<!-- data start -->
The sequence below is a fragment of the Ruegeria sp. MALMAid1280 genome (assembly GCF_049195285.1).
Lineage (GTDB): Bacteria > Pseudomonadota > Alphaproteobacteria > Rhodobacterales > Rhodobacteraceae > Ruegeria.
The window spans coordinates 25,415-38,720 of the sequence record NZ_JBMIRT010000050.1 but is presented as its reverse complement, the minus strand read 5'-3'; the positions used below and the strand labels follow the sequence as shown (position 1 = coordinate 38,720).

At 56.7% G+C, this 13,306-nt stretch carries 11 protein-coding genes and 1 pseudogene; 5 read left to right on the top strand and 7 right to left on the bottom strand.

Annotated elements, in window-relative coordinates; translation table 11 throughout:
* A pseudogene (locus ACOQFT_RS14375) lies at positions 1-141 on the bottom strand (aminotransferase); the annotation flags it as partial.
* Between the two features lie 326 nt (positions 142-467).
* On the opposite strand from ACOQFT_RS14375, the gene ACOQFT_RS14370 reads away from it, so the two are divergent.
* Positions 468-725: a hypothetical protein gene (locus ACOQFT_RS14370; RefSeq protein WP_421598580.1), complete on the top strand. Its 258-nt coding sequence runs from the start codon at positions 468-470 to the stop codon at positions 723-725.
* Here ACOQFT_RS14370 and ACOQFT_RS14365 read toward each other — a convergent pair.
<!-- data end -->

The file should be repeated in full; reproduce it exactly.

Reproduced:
The sequence below is a fragment of the Ruegeria sp. MALMAid1280 genome (assembly GCF_049195285.1).
Lineage (GTDB): Bacteria > Pseudomonadota > Alphaproteobacteria > Rhodobacterales > Rhodobacteraceae > Ruegeria.
The window spans coordinates 25,415-38,720 of the sequence record NZ_JBMIRT010000050.1 but is presented as its reverse complement, the minus strand read 5'-3'; the positions used below and the strand labels follow the sequence as shown (position 1 = coordinate 38,720).

At 56.7% G+C, this 13,306-nt stretch carries 11 protein-coding genes and 1 pseudogene; 5 read left to right on the top strand and 7 right to left on the bottom strand.

Annotated elements, in window-relative coordinates; translation table 11 throughout:
* A pseudogene (locus ACOQFT_RS14375) lies at positions 1-141 on the bottom strand (aminotransferase); the annotation flags it as partial.
* Between the two features lie 326 nt (positions 142-467).
* On the opposite strand from ACOQFT_RS14375, the gene ACOQFT_RS14370 reads away from it, so the two are divergent.
* Positions 468-725: a hypothetical protein gene (locus ACOQFT_RS14370; RefSeq protein WP_421598580.1), complete on the top strand. Its 258-nt coding sequence runs from the start codon at positions 468-470 to the stop codon at positions 723-725.
* Here ACOQFT_RS14370 and ACOQFT_RS14365 read toward each other — a convergent pair.